A dog-sitter has been banned from keeping the animals for five years after she found herself at the centre of a row over pets which allegedly went missing while in her care.
Louise Lawford, who ran Pawford Paws in Sutton Coldfield, West Midlands, admitted an animal welfare offence and three business licensing breaches connected to her now defunct dog-boarding firm.
Mrs Lawford, of Flackwood Road, Birmingham, pleaded guilty to four charges in total after a prosecution brought by Birmingham City Council.
Its investigation was triggered after an incident in June last year, when Mrs Lawford claimed to have "lost" five dogs left in her care, while walking in Hopwas Woods, near Tamworth, Staffordshire.
Missing pets Pablo, Maggie, Charlie, Ralph and Jack became known as the "Tamworth Five", as their owners appealed for information. Their fate remains unknown.
However, the court heard a further five charges relating to that alleged incident had been withdrawn.
Explaining in court why, Jonathan Barker, prosecuting, said they had been "predicated on the defendant's own explanation that the dogs were lost as she took them for a walk”.
"That's an explanation is not accepted by the prosecution," he added. “However, a police investigation resulted in no charges being brought against her and unfortunately we are unable to say with any degree of certainty what has happened to the dogs.
“It would be artificial to mount a case against her based on an explanation we do not accept.”
He added: “There was a search and, despite being chipped, the dogs were never recovered.”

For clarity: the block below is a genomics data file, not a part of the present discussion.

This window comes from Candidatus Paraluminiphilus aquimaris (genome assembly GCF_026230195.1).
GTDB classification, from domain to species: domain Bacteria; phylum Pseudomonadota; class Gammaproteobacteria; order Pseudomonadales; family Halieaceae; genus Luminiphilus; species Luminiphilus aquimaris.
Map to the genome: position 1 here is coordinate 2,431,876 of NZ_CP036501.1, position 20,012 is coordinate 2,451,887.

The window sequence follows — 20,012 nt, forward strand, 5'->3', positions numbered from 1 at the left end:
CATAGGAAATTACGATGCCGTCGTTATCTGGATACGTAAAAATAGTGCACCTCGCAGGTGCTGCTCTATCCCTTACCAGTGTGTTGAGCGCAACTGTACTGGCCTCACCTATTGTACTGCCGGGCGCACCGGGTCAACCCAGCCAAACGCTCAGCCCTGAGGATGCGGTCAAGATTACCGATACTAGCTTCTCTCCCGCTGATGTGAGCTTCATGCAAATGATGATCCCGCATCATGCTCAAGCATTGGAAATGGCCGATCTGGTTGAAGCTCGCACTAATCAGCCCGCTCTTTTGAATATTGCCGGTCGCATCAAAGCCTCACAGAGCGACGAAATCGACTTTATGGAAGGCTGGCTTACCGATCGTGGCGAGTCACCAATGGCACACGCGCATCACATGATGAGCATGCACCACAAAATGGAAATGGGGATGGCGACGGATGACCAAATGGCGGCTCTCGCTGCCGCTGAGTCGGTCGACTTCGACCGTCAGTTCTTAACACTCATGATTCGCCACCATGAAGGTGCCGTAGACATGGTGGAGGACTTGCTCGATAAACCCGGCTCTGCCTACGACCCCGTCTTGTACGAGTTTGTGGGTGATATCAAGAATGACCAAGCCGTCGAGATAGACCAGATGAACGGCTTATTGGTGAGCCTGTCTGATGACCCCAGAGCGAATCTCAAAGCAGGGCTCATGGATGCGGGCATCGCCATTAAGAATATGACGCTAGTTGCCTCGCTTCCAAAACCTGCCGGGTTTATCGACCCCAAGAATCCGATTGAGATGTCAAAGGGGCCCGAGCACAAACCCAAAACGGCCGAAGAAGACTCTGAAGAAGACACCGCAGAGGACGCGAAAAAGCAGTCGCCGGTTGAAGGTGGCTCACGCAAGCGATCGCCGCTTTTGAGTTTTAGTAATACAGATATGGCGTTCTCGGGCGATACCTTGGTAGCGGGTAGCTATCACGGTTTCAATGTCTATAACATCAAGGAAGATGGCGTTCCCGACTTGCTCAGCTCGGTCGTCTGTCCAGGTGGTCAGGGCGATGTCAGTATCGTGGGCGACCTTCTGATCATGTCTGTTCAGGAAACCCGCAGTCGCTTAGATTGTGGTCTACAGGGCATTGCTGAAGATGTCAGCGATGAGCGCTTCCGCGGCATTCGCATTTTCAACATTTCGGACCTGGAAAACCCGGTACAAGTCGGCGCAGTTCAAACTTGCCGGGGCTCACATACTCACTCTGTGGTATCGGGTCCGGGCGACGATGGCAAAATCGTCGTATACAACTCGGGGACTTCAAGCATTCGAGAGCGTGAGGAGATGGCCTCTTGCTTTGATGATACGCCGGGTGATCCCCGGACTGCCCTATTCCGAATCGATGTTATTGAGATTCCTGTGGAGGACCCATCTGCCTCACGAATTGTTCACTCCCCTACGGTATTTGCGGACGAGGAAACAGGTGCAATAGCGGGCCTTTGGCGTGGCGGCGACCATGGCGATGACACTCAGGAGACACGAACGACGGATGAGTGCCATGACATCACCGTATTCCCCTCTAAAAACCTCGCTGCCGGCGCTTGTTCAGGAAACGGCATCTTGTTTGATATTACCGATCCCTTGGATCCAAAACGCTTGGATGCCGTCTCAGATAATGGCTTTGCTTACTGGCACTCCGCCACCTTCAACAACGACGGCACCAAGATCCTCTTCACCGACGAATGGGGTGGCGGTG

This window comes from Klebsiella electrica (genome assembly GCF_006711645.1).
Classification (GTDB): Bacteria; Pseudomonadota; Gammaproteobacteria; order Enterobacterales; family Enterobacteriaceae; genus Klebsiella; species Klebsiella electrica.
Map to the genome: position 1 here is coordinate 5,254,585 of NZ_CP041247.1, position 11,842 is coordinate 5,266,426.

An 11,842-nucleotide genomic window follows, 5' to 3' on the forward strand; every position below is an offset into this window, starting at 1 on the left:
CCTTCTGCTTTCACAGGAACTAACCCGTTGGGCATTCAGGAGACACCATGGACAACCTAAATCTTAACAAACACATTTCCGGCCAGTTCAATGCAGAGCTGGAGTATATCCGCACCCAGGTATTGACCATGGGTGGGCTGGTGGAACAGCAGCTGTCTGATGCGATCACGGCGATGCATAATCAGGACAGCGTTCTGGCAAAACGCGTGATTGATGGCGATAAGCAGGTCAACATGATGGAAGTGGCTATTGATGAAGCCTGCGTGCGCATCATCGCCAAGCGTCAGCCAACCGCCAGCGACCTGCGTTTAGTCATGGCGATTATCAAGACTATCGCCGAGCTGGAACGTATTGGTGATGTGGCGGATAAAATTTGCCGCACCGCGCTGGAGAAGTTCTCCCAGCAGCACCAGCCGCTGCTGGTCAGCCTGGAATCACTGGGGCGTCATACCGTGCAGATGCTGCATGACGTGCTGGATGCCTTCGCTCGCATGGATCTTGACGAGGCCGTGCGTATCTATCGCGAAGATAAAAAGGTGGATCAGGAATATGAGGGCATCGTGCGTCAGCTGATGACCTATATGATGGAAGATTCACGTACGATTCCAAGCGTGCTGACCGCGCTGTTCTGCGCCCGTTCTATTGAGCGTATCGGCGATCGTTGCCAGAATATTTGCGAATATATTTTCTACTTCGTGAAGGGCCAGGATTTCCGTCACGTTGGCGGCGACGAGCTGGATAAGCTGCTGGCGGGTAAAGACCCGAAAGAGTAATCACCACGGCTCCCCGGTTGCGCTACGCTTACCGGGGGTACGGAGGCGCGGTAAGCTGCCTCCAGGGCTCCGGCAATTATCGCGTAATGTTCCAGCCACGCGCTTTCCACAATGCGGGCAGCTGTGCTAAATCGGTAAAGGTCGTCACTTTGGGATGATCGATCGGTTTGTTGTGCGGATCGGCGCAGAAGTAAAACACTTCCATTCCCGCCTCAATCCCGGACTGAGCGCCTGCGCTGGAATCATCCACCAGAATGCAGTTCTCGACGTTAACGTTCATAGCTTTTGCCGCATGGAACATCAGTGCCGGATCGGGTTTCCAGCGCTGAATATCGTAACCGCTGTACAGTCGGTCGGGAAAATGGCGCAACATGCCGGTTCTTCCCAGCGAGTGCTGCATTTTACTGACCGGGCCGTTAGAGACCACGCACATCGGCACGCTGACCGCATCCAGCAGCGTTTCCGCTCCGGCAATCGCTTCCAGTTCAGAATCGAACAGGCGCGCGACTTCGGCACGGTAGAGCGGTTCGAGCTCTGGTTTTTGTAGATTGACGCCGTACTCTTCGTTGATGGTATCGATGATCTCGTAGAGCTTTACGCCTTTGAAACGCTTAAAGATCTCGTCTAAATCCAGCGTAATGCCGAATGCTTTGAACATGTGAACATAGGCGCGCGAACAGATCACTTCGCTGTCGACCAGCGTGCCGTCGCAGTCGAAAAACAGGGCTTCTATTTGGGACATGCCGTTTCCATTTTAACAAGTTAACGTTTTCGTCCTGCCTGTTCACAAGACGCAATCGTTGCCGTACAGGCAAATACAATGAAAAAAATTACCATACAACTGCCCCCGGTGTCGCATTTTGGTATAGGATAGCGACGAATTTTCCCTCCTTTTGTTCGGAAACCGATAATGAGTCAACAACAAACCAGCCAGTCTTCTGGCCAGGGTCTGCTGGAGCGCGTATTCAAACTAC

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Mrs Lawford sat, with her head bowed, in the dock at Birmingham Magistrates' Court on Thursday, for what district judge Joanna Dickens called "a very strange case”.
Behind her, the owners of the five dogs Mrs Lawford has accepted she lost, packed in to the public gallery, listening intently to the proceedings.
The 48-year-old, who owns a rescue labrador, pleaded guilty to boarding more than the maximum number of three small dogs allowed at her kennels between 18-23 June last year.
She also admitted boarding dogs from different households without written consent from their owners, and without ensuring dogs were vaccinated, flea-treated and wormed, over the same period.
Mrs Lawford further pleaded guilty to failing to seek veterinary treatment for a West Highland Terrier, named Charlie, after he developed a skin infection on his muzzle, while under her care.
The court was told that her council licence was revoked last year.
Tom Walkling, in mitigation, said "life-long animal-lover" Mrs Lawford was under "extreme pressure and stress" after the breakdown of her marriage to Richard Lawford.
He said: "Can I start by expressing her extreme and continuing remorse for what happened to those dogs and for her conduct in June last year…
“She does want to offer her apologies and sincere remorse for the pain she knows those dog owners suffered, as she is herself a life-long dog owner and lover.”
In court, Mr Walkling told the judge that someone in the public gallery had muttered "dog killer" at Mrs Lawford as she walked past.
Sentencing and banning Mrs Lawford from keeping dogs, the judge said: "I consider that, in deciding this issue, I have to take account of lost dogs.
"It would be wrong not to.”
Mrs Lawford was also fined £800 for the offences and ordered to pay £2,616 costs.